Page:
The project, although site specific, is a model for public housing developments as well as other municipal and private developments and initiatives. Many of these low-rise sites are being redeveloped into towers, maintaining the current population, but providing additional apartments to address the needs of the growing population. Towers do not adequately address flooding and they disregard many successful aspects of Mumbai’s current housing such as semi public balcony space and protected open green spaces. Importantly, the new proposals fail to acknowledge the importance of the street in everyday life, whether as a venue for retail, religious practices, social activity, eating, and family life. The combination of failing infrastructure, the growing, unmet demand for clean water, and an opportunity for easily implementing change, makes Mumbai a key location for this creative yet practical initiative.

regional. emergeMUMBAI started by creating the first ever map of flood points in greater Mumbai. This investigation of where and why the flooding occurs led to regional solutions the city could use. This analysis determined the location of high-risk sites, including government housing sites possibly up for redevelopment. The investigation continued by focusing on one critical, 100-acre site. Located close to the Mithi River, the site is able to accommodate for the proposed redevelopment population, surrounding slums, and relocation of a slum along the Mithi river.

site. The strategy creates a site that maintains and uses all rainwater on site, while taking into consideration spatial and cultural issues for Mumbai’s water use and city life. The plan is shown on three levels: underground water system, ground floor public spaces, and above ground housing. Research proved that, despite the government’s beliefs, the underground tank system would need to be more elaborate than sub-building tanks. The underground master plan shows initial catchments and over flow tanks below open space, providing easier maintenance. Water flows by gravity and can be held underground on-site, until filtered and used.

block. The master plan features four types of public spaces. Main streets are the most public of the spaces, followed by five large parks. Each block has green space for recreation while buildings have smaller courtyards for tenants. The ground floor of each building, on the public street side, is used for temporary or informal retail, religion and gathering space. Private areas are used for storing and gathering water, community chores, and activities. The relationships between public/private spaces and housing, circulation and main streets were determined with regards to program.

Video montages clearly demonstrate the spatial implications of the proposal on the intense population, use and activity in Mumbai. Mumbai is a city, which wants to be cosmopolitan, and to a certain extent is. However, the populations of these sites are unable to progress past traditional living methods.

detailed water movement. The concept of ablution- using water to cleanse oneself - is important in many religions practiced in Mumbai. This concept of flushing is brought to the redevelopment plan. Instead of the monsoons being a perennial problem, this system uses the monsoons as a cleansing of the land, flushing each block. During the monsoons, the water moves through the ground story of the block (the building is elevated on columns), and into the underground filtration system. Water from the roof vertically filters to become potable and is stored at ground level.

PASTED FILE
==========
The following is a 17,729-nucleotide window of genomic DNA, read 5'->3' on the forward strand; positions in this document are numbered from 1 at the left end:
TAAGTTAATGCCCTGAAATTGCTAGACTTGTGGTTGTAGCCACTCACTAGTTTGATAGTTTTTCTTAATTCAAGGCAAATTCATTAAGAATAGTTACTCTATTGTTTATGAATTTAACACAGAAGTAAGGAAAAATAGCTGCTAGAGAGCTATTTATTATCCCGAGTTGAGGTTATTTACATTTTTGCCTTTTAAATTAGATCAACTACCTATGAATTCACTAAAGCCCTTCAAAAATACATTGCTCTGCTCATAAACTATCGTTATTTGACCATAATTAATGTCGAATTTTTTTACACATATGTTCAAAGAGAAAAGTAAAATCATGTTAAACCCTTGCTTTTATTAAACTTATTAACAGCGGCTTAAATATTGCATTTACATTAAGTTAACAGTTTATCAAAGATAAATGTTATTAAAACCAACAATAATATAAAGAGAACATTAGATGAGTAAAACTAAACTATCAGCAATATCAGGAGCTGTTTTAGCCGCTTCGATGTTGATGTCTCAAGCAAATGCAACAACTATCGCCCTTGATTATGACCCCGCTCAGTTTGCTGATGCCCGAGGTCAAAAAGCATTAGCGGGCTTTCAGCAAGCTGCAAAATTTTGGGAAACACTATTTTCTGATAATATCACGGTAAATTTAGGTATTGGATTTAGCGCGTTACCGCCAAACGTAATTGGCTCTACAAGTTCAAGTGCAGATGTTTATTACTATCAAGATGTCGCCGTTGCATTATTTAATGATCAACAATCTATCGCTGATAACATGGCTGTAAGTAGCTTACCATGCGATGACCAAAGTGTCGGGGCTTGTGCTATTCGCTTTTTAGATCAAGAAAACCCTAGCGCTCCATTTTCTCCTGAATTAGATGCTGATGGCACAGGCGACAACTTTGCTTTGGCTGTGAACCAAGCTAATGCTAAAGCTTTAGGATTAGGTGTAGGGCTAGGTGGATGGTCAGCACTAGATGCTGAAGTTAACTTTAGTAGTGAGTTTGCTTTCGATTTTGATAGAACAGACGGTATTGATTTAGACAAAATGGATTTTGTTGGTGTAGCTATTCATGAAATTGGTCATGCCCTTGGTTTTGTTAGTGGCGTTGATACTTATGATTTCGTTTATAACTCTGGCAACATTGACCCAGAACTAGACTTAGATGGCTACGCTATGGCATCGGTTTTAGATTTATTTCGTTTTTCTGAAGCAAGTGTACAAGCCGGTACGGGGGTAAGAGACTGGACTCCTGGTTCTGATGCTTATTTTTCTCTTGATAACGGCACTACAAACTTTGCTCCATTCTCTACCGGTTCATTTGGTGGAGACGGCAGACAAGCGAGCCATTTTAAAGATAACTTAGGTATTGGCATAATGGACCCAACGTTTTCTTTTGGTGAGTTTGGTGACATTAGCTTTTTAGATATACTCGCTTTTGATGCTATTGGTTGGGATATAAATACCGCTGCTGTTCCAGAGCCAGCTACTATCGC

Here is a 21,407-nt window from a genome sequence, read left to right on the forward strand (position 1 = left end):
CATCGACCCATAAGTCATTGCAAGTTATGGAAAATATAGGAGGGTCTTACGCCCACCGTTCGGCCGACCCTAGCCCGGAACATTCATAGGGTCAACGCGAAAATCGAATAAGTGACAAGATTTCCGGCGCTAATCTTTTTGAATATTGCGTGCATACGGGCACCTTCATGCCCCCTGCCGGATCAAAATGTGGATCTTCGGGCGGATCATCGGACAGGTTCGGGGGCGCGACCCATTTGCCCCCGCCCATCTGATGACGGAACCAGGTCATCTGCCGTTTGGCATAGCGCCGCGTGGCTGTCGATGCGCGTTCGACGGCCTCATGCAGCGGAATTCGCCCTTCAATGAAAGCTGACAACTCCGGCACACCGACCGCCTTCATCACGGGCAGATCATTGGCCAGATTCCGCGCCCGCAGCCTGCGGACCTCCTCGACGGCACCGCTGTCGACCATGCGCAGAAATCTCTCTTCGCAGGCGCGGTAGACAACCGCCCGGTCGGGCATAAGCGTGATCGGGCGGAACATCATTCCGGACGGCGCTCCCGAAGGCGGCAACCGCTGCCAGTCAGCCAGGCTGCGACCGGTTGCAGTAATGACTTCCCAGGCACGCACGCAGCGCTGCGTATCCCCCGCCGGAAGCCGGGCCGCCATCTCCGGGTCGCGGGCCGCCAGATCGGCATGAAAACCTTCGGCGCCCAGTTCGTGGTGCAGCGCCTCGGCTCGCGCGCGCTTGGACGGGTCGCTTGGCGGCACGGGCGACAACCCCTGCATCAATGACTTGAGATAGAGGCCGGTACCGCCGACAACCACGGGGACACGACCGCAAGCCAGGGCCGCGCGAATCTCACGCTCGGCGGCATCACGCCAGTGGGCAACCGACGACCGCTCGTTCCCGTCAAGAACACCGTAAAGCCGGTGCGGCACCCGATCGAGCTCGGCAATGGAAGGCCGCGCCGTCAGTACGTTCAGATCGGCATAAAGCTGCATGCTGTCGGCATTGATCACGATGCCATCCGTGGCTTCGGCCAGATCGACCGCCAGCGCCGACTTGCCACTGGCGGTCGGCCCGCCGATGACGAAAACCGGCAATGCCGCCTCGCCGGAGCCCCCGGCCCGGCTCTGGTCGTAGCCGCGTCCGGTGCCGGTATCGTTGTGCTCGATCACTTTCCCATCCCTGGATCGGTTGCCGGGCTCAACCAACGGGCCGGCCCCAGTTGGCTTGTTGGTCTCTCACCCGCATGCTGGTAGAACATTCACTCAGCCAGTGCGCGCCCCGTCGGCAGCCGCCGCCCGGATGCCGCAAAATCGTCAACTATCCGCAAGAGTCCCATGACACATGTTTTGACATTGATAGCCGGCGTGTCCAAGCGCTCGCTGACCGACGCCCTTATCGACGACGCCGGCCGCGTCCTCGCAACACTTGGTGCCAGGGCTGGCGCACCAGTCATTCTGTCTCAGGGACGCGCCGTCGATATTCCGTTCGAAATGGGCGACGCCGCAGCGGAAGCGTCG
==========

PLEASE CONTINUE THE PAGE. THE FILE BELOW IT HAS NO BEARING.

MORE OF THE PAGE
An axonometric shows the specific water movement through one filtration route. Water moves through a settling tank, flocculation and coagulation, and several filters, until a play pump brings water to ground level where it flows through the slow-sand-dobi-ghat filtration tank (the system I designed is a filtration tank, paired with usage bins, derived from a modern Indian laundry system). The end result here is grey water, but is clean enough for laundry and bathing.


Slow-sand-dobi-ghat filtration tank details: this section shows the tank's build, process and location. Water from the play pump drips into the sand, moves through and out a faucet into the bins. A photo montage shows its influence from the public laundry.
(Photo: Robyn Perkins)
Block drainage section: this section shows two typical rainfall routes: the blue vertically filters to apartments and potable water tanks, while the red route flushes the ground plane, entering the underground filtration systems.
(Photo: Robyn Perkins)
Statistical ran and water consumption data: comparison of rainfall and catchment size shows the system holds Mumbai's maximum recorded rainfall (in a 24 hours period). Consumption graph indicates that, although rainfall cannot accommodate for 100% of the site's water demand, it can alleviate the water deficit.
(Photo: Robyn Perkins)
Video montage, public street: still frames from a video montage, (combining a 3d model with footage from Mumbai), show the character of the public street. The video and audio components help to represent the intensity and texture of the place.
(Photo: Robyn Perkins)
Green-space perspective: this green space is used for members of the block. It will typically be used for recreational activities, but it conveniently located next to community water basins and laundry; kids can play while parents are working.
(Photo: Robyn Perkins)
Green-space video montage: this montage combines Mumbai footage with an animation to juxtapose two of the public spaces. The street and the block green-space, footage from Mumbai gives texture to these spaces, while showing their relationship to the underground tank system.
(Photo: Robyn Perkins)
Courtyard perspective: the most private of the public spaces is the courtyard, the courts bring sunlight into all the apartments, while the filtration tanks are shaded by the building, protecting workers from the heat.
(Photo: Robyn Perkins)